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Monday, August 28, 2017

On Hurricanes and Weather

As I write this, it's a comfortable 73 degrees at 11 PM Saturday in the Mountain time zone, with a cool breeze blowing down from the Sandia Mountain range and an unusually high humidity of 48%.

Just a few years back, though, I lived in the city of Port Arthur, TX: birthplace of Janis Joplin and hometown of economic depression, abandoned downtown buildings of Southeast Texas, the center of an inflated cost of living due to oil refineries. Too far East to truly be Texas and too far West to truly be Louisiana, it's the home of fumes, mold, and swamps, and the subject of an Al Jazeera docu-piece on air quality.

I lived there for close to 10 years. When I say close, I mean close; I moved there in June of 2003 and left on the last day of April 2013. In that time, I evacuated for three hurricanes and slept through several more. My apartment was completely destroyed once, the roof ripped off of the second-floor two-bedroom I shared with my ex-wife, soaking everything that wasn't packed into the tiny car we owned after my Monte Carlo had given up the ghost on its second transmission. I was more fortunate the next two times I evacuated, as my one-bedroom post-divorce apartment was untouched.

I don't like hurricanes. They're a huge inconvenience at best, and a life-altering pain in the ass at worst (assuming you get out of their path). I have a few friends still in that part of Texas right now, and I hope you and they both have the good sense of being not there if you're otherwise in the path of Hurricane Fuck This Shit.

When I was presented with the option of moving away from Texas some 4-ish years ago,  I took that opportunity and have yet to regret it. The constant high humidity in the swamps where I lived was wrecking my sinuses, leaving me short of breath and giving me constant headaches due to the mold and fumes in the area. In the first two weeks I was in New Mexico, the thin, dry, clean mountain air forced its way into my head and I could feel my sinuses changing shape, opening for the first time in years. I have breathed easily since then.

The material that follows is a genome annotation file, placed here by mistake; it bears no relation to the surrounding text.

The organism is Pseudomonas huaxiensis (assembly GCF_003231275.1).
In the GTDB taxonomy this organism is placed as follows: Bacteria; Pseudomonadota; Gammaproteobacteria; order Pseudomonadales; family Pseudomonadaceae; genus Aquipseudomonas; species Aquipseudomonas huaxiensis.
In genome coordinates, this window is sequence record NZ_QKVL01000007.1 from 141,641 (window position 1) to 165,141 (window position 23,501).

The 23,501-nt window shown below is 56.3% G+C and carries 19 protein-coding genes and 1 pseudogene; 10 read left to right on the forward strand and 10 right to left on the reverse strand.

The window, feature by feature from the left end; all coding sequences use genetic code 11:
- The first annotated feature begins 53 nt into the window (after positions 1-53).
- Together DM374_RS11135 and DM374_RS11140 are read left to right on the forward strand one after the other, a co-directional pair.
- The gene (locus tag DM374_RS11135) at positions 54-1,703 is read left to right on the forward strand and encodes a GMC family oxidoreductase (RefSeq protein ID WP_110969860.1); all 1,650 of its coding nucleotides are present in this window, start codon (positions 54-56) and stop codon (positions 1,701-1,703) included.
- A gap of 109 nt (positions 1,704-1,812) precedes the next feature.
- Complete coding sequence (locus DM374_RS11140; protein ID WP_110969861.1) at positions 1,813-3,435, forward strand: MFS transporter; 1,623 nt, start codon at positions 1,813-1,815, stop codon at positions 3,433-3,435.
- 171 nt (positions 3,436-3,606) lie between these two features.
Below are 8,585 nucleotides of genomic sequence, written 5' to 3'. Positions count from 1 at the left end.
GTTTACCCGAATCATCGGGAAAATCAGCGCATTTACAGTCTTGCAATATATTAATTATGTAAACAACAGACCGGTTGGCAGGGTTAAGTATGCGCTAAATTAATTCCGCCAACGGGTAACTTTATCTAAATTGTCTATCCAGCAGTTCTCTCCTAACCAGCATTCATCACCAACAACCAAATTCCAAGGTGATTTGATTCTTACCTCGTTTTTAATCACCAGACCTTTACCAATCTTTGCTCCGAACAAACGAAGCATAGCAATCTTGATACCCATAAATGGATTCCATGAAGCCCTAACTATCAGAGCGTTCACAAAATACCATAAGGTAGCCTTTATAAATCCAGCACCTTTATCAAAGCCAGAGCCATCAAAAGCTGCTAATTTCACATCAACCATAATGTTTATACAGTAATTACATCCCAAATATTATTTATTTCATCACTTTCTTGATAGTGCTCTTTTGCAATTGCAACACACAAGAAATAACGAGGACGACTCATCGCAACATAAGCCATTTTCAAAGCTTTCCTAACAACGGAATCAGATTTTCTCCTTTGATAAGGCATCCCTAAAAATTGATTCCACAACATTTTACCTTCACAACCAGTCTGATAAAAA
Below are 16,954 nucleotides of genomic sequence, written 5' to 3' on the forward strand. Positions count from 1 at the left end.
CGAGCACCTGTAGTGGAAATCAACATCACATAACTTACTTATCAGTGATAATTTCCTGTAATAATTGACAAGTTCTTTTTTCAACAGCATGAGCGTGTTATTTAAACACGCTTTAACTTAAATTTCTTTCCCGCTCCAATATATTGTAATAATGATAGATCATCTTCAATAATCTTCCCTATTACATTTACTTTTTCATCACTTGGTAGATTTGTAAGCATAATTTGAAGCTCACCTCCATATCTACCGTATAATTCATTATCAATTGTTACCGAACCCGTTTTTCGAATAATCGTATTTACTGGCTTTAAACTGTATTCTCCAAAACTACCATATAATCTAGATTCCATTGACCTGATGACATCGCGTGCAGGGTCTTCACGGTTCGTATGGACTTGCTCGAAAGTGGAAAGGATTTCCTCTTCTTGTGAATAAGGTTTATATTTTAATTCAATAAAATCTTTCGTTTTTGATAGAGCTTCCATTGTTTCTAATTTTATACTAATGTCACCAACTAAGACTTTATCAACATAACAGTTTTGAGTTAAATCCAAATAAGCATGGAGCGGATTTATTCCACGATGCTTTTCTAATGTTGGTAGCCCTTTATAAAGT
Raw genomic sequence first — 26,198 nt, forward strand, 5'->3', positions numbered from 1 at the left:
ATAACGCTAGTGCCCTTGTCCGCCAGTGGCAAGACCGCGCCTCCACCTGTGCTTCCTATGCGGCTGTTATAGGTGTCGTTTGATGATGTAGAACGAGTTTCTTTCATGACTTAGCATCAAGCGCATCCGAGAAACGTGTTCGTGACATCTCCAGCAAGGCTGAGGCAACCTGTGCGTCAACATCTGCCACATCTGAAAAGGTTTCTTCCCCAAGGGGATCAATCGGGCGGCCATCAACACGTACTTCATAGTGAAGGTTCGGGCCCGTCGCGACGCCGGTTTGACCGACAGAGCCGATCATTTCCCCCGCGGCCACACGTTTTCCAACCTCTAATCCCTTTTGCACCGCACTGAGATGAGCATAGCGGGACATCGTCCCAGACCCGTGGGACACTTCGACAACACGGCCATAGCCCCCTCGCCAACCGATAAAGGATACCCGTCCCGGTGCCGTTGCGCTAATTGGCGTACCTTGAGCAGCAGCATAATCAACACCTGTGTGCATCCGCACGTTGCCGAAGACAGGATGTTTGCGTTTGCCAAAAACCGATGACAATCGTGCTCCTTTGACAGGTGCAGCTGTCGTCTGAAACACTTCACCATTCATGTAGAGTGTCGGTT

But  I've found that the true advantage to living here is the weather. The dry desert air is truly an amazing thing. While living in Texas, I once walked a quarter mile on the coldest day of the year to the Walgreen's on the corner. It was about 38 degrees outside... with 100% humidity. The cold cut through the jacket, hoodie, jeans, and pajama pants I was wearing, and I wanted to fall against the wall of the building I was at and die halfway through the walk. In stark contrast, I went to see a Rifftrax Live show here in New Mexico in late October. As I was walking to the theater in a leather jacket and thin t-shirt, I thought to myself, "It's a little chilly out here." I later checked the temperature at the time and it was 27 degrees, but with only 13% humidity. In the summer it can reach as high as 110 outside, but with the low humidity it feels vastly more comfortable than the 85 degrees at 100% humidity that a Southeast Texas Spring or Fall would bring.

And that's not getting into the four distinct seasons and snow in Winter that I now see.

What am I getting at right now? Nothing in particular, honestly. Just that I hope my friends are okay and that one day they'll see the light and move inland. I genuinely do not ever think I could bring myself to live within a hundred miles of a coastline again. It's just not healthy.

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